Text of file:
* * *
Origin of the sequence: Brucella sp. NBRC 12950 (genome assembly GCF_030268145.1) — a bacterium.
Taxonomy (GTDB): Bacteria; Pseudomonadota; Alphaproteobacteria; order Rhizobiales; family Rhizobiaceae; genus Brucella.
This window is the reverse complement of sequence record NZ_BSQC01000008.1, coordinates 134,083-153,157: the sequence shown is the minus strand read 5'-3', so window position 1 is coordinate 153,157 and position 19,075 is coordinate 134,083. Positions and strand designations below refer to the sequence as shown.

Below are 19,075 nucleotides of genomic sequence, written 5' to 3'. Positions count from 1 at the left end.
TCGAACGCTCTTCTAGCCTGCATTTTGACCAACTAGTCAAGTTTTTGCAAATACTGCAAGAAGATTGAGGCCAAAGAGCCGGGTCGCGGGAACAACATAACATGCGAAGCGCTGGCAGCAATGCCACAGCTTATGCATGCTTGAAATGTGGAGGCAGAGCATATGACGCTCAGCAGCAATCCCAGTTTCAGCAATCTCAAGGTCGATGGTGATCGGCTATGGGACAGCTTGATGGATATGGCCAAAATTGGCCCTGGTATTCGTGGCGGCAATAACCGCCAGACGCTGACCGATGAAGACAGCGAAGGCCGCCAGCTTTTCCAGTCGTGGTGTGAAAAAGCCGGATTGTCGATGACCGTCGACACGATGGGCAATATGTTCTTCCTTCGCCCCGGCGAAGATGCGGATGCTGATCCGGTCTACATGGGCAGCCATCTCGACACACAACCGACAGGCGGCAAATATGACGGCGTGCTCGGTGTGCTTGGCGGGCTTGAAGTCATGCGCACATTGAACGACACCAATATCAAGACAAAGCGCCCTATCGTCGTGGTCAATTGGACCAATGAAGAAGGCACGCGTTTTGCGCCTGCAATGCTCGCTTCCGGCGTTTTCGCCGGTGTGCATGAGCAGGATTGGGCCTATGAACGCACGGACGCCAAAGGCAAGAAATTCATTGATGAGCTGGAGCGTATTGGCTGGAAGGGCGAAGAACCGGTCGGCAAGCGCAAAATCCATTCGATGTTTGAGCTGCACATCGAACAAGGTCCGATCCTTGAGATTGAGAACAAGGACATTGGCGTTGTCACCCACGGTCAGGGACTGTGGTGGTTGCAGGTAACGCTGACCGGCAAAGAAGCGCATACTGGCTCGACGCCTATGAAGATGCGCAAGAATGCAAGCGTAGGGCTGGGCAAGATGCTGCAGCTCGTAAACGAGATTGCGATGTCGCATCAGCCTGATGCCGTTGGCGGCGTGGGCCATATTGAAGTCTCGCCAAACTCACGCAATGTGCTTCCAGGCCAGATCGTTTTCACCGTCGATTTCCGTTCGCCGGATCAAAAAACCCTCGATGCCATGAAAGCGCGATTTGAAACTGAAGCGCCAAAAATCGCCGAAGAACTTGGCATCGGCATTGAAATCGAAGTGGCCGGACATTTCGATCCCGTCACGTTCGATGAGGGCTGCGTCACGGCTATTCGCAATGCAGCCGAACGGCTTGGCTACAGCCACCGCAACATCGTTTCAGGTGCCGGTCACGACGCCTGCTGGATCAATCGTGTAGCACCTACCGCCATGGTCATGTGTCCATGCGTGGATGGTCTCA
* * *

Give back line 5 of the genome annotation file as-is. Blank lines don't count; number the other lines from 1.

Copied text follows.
TCGAACGCTCTTCTAGCCTGCATTTTGACCAACTAGTCAAGTTTTTGCAAATACTGCAAGAAGATTGAGGCCAAAGAGCCGGGTCGCGGGAACAACATAACATGCGAAGCGCTGGCAGCAATGCCACAGCTTATGCATGCTTGAAATGTGGAGGCAGAGCATATGACGCTCAGCAGCAATCCCAGTTTCAGCAATCTCAAGGTCGATGGTGATCGGCTATGGGACAGCTTGATGGATATGGCCAAAATTGGCCCTGGTATTCGTGGCGGCAATAACCGCCAGACGCTGACCGATGAAGACAGCGAAGGCCGCCAGCTTTTCCAGTCGTGGTGTGAAAAAGCCGGATTGTCGATGACCGTCGACACGATGGGCAATATGTTCTTCCTTCGCCCCGGCGAAGATGCGGATGCTGATCCGGTCTACATGGGCAGCCATCTCGACACACAACCGACAGGCGGCAAATATGACGGCGTGCTCGGTGTGCTTGGCGGGCTTGAAGTCATGCGCACATTGAACGACACCAATATCAAGACAAAGCGCCCTATCGTCGTGGTCAATTGGACCAATGAAGAAGGCACGCGTTTTGCGCCTGCAATGCTCGCTTCCGGCGTTTTCGCCGGTGTGCATGAGCAGGATTGGGCCTATGAACGCACGGACGCCAAAGGCAAGAAATTCATTGATGAGCTGGAGCGTATTGGCTGGAAGGGCGAAGAACCGGTCGGCAAGCGCAAAATCCATTCGATGTTTGAGCTGCACATCGAACAAGGTCCGATCCTTGAGATTGAGAACAAGGACATTGGCGTTGTCACCCACGGTCAGGGACTGTGGTGGTTGCAGGTAACGCTGACCGGCAAAGAAGCGCATACTGGCTCGACGCCTATGAAGATGCGCAAGAATGCAAGCGTAGGGCTGGGCAAGATGCTGCAGCTCGTAAACGAGATTGCGATGTCGCATCAGCCTGATGCCGTTGGCGGCGTGGGCCATATTGAAGTCTCGCCAAACTCACGCAATGTGCTTCCAGGCCAGATCGTTTTCACCGTCGATTTCCGTTCGCCGGATCAAAAAACCCTCGATGCCATGAAAGCGCGATTTGAAACTGAAGCGCCAAAAATCGCCGAAGAACTTGGCATCGGCATTGAAATCGAAGTGGCCGGACATTTCGATCCCGTCACGTTCGATGAGGGCTGCGTCACGGCTATTCGCAATGCAGCCGAACGGCTTGGCTACAGCCACCGCAACATCGTTTCAGGTGCCGGTCACGACGCCTGCTGGATCAATCGTGTAGCACCTACCGCCATGGTCATGTGTCCATGCGTGGATGGTCTCA